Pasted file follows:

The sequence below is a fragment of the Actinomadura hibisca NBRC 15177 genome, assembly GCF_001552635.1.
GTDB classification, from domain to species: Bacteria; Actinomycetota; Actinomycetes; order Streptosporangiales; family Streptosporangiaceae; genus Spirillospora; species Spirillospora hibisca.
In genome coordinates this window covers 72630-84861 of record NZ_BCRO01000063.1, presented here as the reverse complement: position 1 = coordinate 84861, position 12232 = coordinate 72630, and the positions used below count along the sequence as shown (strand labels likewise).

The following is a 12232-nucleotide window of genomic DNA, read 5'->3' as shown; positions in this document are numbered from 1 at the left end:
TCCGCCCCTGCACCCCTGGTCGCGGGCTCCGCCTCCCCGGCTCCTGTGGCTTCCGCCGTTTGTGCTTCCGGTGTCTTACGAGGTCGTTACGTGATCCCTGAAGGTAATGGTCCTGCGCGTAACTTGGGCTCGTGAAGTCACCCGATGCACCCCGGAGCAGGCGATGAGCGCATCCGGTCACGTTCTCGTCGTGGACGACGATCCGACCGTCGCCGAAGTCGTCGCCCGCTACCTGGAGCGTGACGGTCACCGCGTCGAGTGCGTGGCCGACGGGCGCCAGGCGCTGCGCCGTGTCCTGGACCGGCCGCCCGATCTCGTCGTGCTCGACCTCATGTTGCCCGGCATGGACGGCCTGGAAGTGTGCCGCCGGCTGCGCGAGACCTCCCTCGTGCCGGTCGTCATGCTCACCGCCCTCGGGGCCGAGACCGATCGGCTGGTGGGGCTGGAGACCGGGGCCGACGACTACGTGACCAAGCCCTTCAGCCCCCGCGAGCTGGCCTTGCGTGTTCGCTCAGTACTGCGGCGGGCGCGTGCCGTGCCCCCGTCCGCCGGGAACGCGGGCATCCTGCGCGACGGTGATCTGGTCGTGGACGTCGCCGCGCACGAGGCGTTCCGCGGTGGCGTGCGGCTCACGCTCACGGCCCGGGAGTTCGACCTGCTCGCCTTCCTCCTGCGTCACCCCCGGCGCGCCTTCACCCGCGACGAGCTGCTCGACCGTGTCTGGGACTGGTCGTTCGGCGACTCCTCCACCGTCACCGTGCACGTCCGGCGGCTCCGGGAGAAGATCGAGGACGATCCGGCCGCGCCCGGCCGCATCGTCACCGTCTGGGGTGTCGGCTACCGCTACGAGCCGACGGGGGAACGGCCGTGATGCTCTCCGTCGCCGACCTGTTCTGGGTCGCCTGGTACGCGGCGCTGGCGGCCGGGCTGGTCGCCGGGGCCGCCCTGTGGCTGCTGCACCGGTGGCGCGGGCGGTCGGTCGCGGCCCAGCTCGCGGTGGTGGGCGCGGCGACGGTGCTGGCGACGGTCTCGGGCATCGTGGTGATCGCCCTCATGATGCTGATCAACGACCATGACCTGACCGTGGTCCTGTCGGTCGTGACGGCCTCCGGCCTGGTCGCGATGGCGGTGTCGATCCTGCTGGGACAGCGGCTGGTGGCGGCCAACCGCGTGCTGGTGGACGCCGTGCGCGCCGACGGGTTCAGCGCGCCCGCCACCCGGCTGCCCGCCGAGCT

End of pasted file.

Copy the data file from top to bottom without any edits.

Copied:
The sequence below is a fragment of the Actinomadura hibisca NBRC 15177 genome, assembly GCF_001552635.1.
GTDB classification, from domain to species: Bacteria; Actinomycetota; Actinomycetes; order Streptosporangiales; family Streptosporangiaceae; genus Spirillospora; species Spirillospora hibisca.
In genome coordinates this window covers 72630-84861 of record NZ_BCRO01000063.1, presented here as the reverse complement: position 1 = coordinate 84861, position 12232 = coordinate 72630, and the positions used below count along the sequence as shown (strand labels likewise).

The following is a 12232-nucleotide window of genomic DNA, read 5'->3' as shown; positions in this document are numbered from 1 at the left end:
TCCGCCCCTGCACCCCTGGTCGCGGGCTCCGCCTCCCCGGCTCCTGTGGCTTCCGCCGTTTGTGCTTCCGGTGTCTTACGAGGTCGTTACGTGATCCCTGAAGGTAATGGTCCTGCGCGTAACTTGGGCTCGTGAAGTCACCCGATGCACCCCGGAGCAGGCGATGAGCGCATCCGGTCACGTTCTCGTCGTGGACGACGATCCGACCGTCGCCGAAGTCGTCGCCCGCTACCTGGAGCGTGACGGTCACCGCGTCGAGTGCGTGGCCGACGGGCGCCAGGCGCTGCGCCGTGTCCTGGACCGGCCGCCCGATCTCGTCGTGCTCGACCTCATGTTGCCCGGCATGGACGGCCTGGAAGTGTGCCGCCGGCTGCGCGAGACCTCCCTCGTGCCGGTCGTCATGCTCACCGCCCTCGGGGCCGAGACCGATCGGCTGGTGGGGCTGGAGACCGGGGCCGACGACTACGTGACCAAGCCCTTCAGCCCCCGCGAGCTGGCCTTGCGTGTTCGCTCAGTACTGCGGCGGGCGCGTGCCGTGCCCCCGTCCGCCGGGAACGCGGGCATCCTGCGCGACGGTGATCTGGTCGTGGACGTCGCCGCGCACGAGGCGTTCCGCGGTGGCGTGCGGCTCACGCTCACGGCCCGGGAGTTCGACCTGCTCGCCTTCCTCCTGCGTCACCCCCGGCGCGCCTTCACCCGCGACGAGCTGCTCGACCGTGTCTGGGACTGGTCGTTCGGCGACTCCTCCACCGTCACCGTGCACGTCCGGCGGCTCCGGGAGAAGATCGAGGACGATCCGGCCGCGCCCGGCCGCATCGTCACCGTCTGGGGTGTCGGCTACCGCTACGAGCCGACGGGGGAACGGCCGTGATGCTCTCCGTCGCCGACCTGTTCTGGGTCGCCTGGTACGCGGCGCTGGCGGCCGGGCTGGTCGCCGGGGCCGCCCTGTGGCTGCTGCACCGGTGGCGCGGGCGGTCGGTCGCGGCCCAGCTCGCGGTGGTGGGCGCGGCGACGGTGCTGGCGACGGTCTCGGGCATCGTGGTGATCGCCCTCATGATGCTGATCAACGACCATGACCTGACCGTGGTCCTGTCGGTCGTGACGGCCTCCGGCCTGGTCGCGATGGCGGTGTCGATCCTGCTGGGACAGCGGCTGGTGGCGGCCAACCGCGTGCTGGTGGACGCCGTGCGCGCCGACGGGTTCAGCGCGCCCGCCACCCGGCTGCCCGCCGAGCT